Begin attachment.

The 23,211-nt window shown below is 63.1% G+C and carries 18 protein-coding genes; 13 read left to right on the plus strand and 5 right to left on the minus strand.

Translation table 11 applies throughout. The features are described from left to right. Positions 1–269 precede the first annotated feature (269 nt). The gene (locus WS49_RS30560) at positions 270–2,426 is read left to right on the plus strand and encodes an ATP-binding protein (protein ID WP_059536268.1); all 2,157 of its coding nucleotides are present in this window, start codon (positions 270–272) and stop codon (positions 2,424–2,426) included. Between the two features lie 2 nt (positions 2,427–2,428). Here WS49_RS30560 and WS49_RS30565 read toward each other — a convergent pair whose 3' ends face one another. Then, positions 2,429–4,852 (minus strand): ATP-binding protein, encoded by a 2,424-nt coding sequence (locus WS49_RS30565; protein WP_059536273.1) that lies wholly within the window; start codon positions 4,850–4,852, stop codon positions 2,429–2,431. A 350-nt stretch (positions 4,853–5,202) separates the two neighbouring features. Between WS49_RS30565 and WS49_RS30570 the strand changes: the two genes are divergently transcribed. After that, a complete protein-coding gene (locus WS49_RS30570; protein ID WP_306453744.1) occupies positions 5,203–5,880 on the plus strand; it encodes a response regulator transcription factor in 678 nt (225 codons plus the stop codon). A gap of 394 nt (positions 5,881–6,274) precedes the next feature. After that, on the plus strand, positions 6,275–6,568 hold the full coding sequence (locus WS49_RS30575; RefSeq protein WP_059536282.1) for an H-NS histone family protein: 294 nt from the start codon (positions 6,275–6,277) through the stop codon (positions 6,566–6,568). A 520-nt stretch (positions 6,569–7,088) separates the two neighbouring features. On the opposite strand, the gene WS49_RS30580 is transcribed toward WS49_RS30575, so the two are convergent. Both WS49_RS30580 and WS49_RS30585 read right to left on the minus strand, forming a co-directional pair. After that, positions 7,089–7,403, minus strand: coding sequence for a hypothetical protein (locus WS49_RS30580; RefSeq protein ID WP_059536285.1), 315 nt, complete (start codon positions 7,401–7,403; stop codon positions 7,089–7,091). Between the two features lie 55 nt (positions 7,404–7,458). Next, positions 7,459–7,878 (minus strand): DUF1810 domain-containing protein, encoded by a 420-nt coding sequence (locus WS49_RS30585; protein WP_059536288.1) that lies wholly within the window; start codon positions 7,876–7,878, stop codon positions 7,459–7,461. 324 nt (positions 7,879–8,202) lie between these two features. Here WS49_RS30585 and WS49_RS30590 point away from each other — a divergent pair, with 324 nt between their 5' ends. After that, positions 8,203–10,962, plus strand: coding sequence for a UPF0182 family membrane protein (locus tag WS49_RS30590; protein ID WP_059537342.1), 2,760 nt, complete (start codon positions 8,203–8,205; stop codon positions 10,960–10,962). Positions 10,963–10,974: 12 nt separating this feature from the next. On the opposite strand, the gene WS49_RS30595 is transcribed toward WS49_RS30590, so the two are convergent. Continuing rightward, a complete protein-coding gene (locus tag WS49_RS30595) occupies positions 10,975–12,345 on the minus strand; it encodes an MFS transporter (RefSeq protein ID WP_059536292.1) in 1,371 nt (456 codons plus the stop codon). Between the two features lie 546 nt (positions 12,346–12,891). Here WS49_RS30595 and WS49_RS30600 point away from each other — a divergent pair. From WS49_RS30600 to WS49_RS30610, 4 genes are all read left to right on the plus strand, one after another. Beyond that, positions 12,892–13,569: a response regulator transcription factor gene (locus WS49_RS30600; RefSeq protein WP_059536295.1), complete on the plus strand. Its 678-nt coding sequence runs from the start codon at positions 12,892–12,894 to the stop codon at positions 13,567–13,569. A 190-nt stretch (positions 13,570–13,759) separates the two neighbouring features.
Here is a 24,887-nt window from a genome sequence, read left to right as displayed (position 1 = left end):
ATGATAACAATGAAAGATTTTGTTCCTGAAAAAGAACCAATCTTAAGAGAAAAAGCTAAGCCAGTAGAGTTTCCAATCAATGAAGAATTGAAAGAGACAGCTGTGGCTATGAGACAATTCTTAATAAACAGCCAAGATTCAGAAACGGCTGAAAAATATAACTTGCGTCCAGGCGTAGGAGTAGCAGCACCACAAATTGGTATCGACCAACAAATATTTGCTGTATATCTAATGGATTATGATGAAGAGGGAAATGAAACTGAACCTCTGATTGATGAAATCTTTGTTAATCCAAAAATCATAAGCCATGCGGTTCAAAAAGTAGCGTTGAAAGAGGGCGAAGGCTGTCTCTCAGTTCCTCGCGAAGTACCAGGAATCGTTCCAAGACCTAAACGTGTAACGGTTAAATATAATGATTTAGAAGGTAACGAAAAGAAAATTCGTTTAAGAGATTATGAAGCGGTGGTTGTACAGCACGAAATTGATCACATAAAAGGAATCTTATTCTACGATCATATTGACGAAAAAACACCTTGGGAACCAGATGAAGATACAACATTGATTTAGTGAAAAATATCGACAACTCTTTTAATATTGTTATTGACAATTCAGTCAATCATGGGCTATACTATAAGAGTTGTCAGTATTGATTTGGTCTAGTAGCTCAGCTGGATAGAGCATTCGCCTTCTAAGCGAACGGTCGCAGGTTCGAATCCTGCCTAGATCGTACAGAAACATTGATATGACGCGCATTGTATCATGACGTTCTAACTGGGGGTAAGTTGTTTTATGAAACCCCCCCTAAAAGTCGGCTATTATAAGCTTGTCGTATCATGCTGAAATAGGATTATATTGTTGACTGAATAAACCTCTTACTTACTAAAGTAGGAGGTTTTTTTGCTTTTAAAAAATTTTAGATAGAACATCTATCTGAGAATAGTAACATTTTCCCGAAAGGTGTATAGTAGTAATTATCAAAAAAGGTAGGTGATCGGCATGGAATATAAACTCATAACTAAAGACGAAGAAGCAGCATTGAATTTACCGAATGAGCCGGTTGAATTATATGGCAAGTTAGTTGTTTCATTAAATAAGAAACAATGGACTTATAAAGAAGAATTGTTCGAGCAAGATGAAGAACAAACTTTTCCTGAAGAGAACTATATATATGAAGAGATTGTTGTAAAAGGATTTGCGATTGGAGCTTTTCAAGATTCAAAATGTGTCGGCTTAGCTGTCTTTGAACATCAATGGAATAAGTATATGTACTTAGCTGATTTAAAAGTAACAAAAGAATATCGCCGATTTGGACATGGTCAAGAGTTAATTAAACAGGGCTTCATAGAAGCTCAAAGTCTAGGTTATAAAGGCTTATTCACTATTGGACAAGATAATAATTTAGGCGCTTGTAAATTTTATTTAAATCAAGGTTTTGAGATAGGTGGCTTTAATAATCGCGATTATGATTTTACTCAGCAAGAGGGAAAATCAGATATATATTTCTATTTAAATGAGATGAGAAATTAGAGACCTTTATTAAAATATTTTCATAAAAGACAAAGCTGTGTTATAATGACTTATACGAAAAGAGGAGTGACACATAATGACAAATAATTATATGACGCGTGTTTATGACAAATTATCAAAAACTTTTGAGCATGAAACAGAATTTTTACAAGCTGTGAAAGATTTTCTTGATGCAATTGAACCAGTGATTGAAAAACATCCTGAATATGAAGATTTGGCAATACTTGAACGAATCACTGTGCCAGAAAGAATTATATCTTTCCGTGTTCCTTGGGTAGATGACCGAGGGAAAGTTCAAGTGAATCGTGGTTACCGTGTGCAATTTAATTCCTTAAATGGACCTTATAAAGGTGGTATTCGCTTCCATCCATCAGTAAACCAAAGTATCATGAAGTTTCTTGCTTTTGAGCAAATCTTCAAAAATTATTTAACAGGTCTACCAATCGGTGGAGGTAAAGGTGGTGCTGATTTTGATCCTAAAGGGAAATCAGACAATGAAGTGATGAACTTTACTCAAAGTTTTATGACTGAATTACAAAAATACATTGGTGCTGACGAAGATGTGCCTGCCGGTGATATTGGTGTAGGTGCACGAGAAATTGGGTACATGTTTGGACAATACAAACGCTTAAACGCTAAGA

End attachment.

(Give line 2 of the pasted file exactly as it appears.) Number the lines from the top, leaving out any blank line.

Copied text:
Translation table 11 applies throughout. The features are described from left to right. Positions 1–269 precede the first annotated feature (269 nt). The gene (locus WS49_RS30560) at positions 270–2,426 is read left to right on the plus strand and encodes an ATP-binding protein (protein ID WP_059536268.1); all 2,157 of its coding nucleotides are present in this window, start codon (positions 270–272) and stop codon (positions 2,424–2,426) included. Between the two features lie 2 nt (positions 2,427–2,428). Here WS49_RS30560 and WS49_RS30565 read toward each other — a convergent pair whose 3' ends face one another. Then, positions 2,429–4,852 (minus strand): ATP-binding protein, encoded by a 2,424-nt coding sequence (locus WS49_RS30565; protein WP_059536273.1) that lies wholly within the window; start codon positions 4,850–4,852, stop codon positions 2,429–2,431. A 350-nt stretch (positions 4,853–5,202) separates the two neighbouring features. Between WS49_RS30565 and WS49_RS30570 the strand changes: the two genes are divergently transcribed. After that, a complete protein-coding gene (locus WS49_RS30570; protein ID WP_306453744.1) occupies positions 5,203–5,880 on the plus strand; it encodes a response regulator transcription factor in 678 nt (225 codons plus the stop codon). A gap of 394 nt (positions 5,881–6,274) precedes the next feature. After that, on the plus strand, positions 6,275–6,568 hold the full coding sequence (locus WS49_RS30575; RefSeq protein WP_059536282.1) for an H-NS histone family protein: 294 nt from the start codon (positions 6,275–6,277) through the stop codon (positions 6,566–6,568). A 520-nt stretch (positions 6,569–7,088) separates the two neighbouring features. On the opposite strand, the gene WS49_RS30580 is transcribed toward WS49_RS30575, so the two are convergent. Both WS49_RS30580 and WS49_RS30585 read right to left on the minus strand, forming a co-directional pair. After that, positions 7,089–7,403, minus strand: coding sequence for a hypothetical protein (locus WS49_RS30580; RefSeq protein ID WP_059536285.1), 315 nt, complete (start codon positions 7,401–7,403; stop codon positions 7,089–7,091). Between the two features lie 55 nt (positions 7,404–7,458). Next, positions 7,459–7,878 (minus strand): DUF1810 domain-containing protein, encoded by a 420-nt coding sequence (locus WS49_RS30585; protein WP_059536288.1) that lies wholly within the window; start codon positions 7,876–7,878, stop codon positions 7,459–7,461. 324 nt (positions 7,879–8,202) lie between these two features. Here WS49_RS30585 and WS49_RS30590 point away from each other — a divergent pair, with 324 nt between their 5' ends. After that, positions 8,203–10,962, plus strand: coding sequence for a UPF0182 family membrane protein (locus tag WS49_RS30590; protein ID WP_059537342.1), 2,760 nt, complete (start codon positions 8,203–8,205; stop codon positions 10,960–10,962). Positions 10,963–10,974: 12 nt separating this feature from the next. On the opposite strand, the gene WS49_RS30595 is transcribed toward WS49_RS30590, so the two are convergent. Continuing rightward, a complete protein-coding gene (locus tag WS49_RS30595) occupies positions 10,975–12,345 on the minus strand; it encodes an MFS transporter (RefSeq protein ID WP_059536292.1) in 1,371 nt (456 codons plus the stop codon). Between the two features lie 546 nt (positions 12,346–12,891). Here WS49_RS30595 and WS49_RS30600 point away from each other — a divergent pair. From WS49_RS30600 to WS49_RS30610, 4 genes are all read left to right on the plus strand, one after another. Beyond that, positions 12,892–13,569: a response regulator transcription factor gene (locus WS49_RS30600; RefSeq protein WP_059536295.1), complete on the plus strand. Its 678-nt coding sequence runs from the start codon at positions 12,892–12,894 to the stop codon at positions 13,567–13,569. A 190-nt stretch (positions 13,570–13,759) separates the two neighbouring features.